Invasive Species Compendium

Detailed coverage of invasive species threatening livelihoods and the environment worldwide

Abstract

Responses of swamp cypress (Taxodium distichum) and Chinese willow (Salix matsudana) roots to periodic submergence in mega-reservoir: changes in organic acid concentration.

Abstract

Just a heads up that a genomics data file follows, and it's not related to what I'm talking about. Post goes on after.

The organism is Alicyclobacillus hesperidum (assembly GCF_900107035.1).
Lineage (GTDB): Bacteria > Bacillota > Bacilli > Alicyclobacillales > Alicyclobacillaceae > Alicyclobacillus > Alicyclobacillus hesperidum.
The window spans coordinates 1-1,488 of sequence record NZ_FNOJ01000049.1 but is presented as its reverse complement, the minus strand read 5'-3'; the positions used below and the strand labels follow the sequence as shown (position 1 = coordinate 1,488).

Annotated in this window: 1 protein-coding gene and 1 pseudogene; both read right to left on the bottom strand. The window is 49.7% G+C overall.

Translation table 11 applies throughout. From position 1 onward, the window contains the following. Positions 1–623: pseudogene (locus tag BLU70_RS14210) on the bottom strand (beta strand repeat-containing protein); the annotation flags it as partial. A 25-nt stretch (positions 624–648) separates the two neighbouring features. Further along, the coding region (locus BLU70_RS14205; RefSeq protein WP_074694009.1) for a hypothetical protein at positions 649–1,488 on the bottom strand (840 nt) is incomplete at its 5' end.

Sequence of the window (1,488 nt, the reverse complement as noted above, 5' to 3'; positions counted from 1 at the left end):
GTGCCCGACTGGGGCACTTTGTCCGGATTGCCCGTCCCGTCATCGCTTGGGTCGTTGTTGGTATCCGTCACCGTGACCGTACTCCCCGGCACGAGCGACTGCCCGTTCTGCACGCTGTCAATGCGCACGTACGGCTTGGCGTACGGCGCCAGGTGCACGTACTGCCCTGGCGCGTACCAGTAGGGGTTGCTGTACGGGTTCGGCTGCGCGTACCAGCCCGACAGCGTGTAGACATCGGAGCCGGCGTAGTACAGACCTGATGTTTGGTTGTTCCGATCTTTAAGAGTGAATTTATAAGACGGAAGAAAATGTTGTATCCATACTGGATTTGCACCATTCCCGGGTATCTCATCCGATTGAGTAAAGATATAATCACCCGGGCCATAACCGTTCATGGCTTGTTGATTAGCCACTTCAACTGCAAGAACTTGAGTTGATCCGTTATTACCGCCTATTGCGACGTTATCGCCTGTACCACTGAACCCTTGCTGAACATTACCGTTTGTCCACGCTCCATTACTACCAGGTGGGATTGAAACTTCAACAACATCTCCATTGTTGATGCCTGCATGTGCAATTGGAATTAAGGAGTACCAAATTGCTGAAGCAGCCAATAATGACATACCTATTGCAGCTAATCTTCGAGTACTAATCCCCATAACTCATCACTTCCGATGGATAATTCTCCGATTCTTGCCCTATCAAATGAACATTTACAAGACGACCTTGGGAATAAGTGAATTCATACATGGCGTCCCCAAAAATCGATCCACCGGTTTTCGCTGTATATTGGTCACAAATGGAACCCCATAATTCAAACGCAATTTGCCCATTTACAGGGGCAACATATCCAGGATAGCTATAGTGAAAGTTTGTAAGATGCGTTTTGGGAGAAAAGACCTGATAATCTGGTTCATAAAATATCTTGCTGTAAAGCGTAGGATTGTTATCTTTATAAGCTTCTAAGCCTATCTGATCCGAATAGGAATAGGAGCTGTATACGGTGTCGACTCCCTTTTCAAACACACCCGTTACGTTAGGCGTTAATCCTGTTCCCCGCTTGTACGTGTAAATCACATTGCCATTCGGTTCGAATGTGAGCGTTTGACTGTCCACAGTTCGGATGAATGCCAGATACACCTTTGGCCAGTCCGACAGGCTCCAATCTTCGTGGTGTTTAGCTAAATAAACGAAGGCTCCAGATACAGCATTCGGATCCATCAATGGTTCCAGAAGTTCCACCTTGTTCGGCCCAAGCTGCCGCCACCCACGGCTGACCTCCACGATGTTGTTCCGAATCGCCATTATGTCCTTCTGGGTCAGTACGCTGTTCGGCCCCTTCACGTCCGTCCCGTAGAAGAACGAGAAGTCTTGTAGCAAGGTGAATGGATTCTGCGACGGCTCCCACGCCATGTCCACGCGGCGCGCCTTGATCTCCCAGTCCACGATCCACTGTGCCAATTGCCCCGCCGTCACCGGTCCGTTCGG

Organic acids are critical as secondary metabolites for plant adaption in a stressful situation. Oxalic acid, tartaric acid, and malic acid can improve plant tolerance under waterlogged conditions. Two prominent woody species (Taxodium distichum-Swamp cypress and Salix matsudana-Chinese willow) have been experiencing long-term winter submergence and summer drought in the Three Gorges Reservoir. The objectives of the present study were to explore the responses of the roots of two woody species during flooding as reflected by root tissue concentrations of organic acids. Potted sample plants were randomly divided into three treatment groups: control, moderate submergence, and deep submergence. The concentrations of oxalic acid, tartaric acid, and malic acid in the main root and lateral roots of the two species were determined at four stages. The results showed that T. distichum and S. matsudana adapted well to the water regimes of the reservoir, with a survival rate of 100% during the experiment period. After experiencing a cycle of submergence and emergence, the height and base diameter of the two species showed increasing trends. Changes in base diameter showed insignificant differences between submergence treatments, and only height was significant under deep submergence. The concentrations of three organic acids in the roots of two species were influenced by winter submergence. After emergence in spring, two species could adjust their organic acid metabolisms to the normal level. Among three organic acids, tartaric acid showed the most sensitive response to water submergence, which deserved more studies in the future. The exotic species, T. distichum, had a more stable metabolism of organic acids to winter flooding. However, the native species, S. matsudana, responded more actively to long-term winter flooding. Both species can be considered in vegetation restoration, but it needs more observations for planting around 165 m above sea level, where winter submergence is more than 200 days.